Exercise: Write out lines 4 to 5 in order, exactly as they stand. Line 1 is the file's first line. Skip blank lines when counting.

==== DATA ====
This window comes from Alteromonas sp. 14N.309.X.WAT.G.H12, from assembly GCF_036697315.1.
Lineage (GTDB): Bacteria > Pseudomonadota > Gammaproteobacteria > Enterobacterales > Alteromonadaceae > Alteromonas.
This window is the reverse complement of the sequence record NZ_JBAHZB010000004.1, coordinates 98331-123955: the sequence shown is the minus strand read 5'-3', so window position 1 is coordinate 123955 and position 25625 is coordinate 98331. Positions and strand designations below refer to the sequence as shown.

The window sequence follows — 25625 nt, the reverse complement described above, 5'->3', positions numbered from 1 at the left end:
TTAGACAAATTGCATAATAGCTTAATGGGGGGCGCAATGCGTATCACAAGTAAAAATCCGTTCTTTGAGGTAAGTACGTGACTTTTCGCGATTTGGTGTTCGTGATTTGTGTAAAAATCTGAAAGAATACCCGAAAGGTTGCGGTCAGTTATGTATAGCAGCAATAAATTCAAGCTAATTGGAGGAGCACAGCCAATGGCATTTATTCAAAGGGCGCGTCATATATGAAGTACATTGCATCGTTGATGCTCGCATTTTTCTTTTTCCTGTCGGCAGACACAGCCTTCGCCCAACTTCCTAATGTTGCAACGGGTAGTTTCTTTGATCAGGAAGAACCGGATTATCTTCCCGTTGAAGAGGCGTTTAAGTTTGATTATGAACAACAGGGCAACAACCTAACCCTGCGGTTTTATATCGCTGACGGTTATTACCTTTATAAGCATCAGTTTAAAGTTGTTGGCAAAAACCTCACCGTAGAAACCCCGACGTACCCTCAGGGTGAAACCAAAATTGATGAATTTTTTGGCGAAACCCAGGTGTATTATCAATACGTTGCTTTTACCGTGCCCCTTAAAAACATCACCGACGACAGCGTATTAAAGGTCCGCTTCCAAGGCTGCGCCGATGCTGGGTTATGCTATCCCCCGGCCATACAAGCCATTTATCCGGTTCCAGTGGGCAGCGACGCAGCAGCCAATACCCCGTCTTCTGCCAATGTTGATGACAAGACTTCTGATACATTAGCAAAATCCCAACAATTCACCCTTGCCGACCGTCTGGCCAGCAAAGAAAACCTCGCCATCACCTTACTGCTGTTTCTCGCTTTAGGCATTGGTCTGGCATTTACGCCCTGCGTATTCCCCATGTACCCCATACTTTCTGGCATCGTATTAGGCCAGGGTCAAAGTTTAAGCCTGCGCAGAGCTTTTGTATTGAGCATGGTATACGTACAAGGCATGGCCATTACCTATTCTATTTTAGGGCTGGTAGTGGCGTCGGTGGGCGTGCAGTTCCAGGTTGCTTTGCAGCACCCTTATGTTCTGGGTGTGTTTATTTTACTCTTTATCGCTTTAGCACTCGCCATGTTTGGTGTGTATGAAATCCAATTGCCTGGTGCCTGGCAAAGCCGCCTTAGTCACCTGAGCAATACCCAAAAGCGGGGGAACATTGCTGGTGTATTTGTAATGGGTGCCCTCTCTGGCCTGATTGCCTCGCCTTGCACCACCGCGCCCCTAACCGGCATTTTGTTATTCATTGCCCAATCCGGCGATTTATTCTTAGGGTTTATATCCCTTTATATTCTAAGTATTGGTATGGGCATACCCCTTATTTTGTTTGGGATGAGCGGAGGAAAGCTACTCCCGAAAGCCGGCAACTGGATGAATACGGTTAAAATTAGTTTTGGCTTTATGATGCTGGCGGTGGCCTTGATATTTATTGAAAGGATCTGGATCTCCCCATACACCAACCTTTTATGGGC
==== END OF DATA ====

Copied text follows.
The window sequence follows — 25625 nt, the reverse complement described above, 5'->3', positions numbered from 1 at the left end:
TTAGACAAATTGCATAATAGCTTAATGGGGGGCGCAATGCGTATCACAAGTAAAAATCCGTTCTTTGAGGTAAGTACGTGACTTTTCGCGATTTGGTGTTCGTGATTTGTGTAAAAATCTGAAAGAATACCCGAAAGGTTGCGGTCAGTTATGTATAGCAGCAATAAATTCAAGCTAATTGGAGGAGCACAGCCAATGGCATTTATTCAAAGGGCGCGTCATATATGAAGTACATTGCATCGTTGATGCTCGCATTTTTCTTTTTCCTGTCGGCAGACACAGCCTTCGCCCAACTTCCTAATGTTGCAACGGGTAGTTTCTTTGATCAGGAAGAACCGGATTATCTTCCCGTTGAAGAGGCGTTTAAGTTTGATTATGAACAACAGGGCAACAACCTAACCCTGCGGTTTTATATCGCTGACGGTTATTACCTTTATAAGCATCAGTTTAAAGTTGTTGGCAAAAACCTCACCGTAGAAACCCCGACGTACCCTCAGGGTGAAACCAAAATTGATGAATTTTTTGGCGAAACCCAGGTGTATTATCAATACGTTGCTTTTACCGTGCCCCTTAAAAACATCACCGACGACAGCGTATTAAAGGTCCGCTTCCAAGGCTGCGCCGATGCTGGGTTATGCTATCCCCCGGCCATACAAGCCATTTATCCGGTTCCAGTGGGCAGCGACGCAGCAGCCAATACCCCGTCTTCTGCCAATGTTGATGACAAGACTTCTGATACATTAGCAAAATCCCAACAATTCACCCTTGCCGACCGTCTGGCCAGCAAAGAAAACCTCGCCATCACCTTACTGCTGTTTCTCGCTTTAGGCATTGGTCTGGCATTTACGCCCTGCGTATTCCCCATGTACCCCATACTTTCTGGCATCGTATTAGGCCAGGGTCAAAGTTTAAGCCTGCGCAGAGCTTTTGTATTGAGCATGGTATACGTACAAGGCATGGCCATTACCTATTCTATTTTAGGGCTGGTAGTGGCGTCGGTGGGCGTGCAGTTCCAGGTTGCTTTGCAGCACCCTTATGTTCTGGGTGTGTTTATTTTACTCTTTATCGCTTTAGCACTCGCCATGTTTGGTGTGTATGAAATCCAATTGCCTGGTGCCTGGCAAAGCCGCCTTAGTCACCTGAGCAATACCCAAAAGCGGGGGAACATTGCTGGTGTATTTGTAATGGGTGCCCTCTCTGGCCTGATTGCCTCGCCTTGCACCACCGCGCCCCTAACCGGCATTTTGTTATTCATTGCCCAATCCGGCGATTTATTCTTAGGGTTTATATCCCTTTATATTCTAAGTATTGGTATGGGCATACCCCTTATTTTGTTTGGGATGAGCGGAGGAAAGCTACTCCCGAAAGCCGGCAACTGGATGAATACGGTTAAAATTAGTTTTGGCTTTATGATGCTGGCGGTGGCCTTGATATTTATTGAAAGGATCTGGATCTCCCCATACACCAACCTTTTATGGGC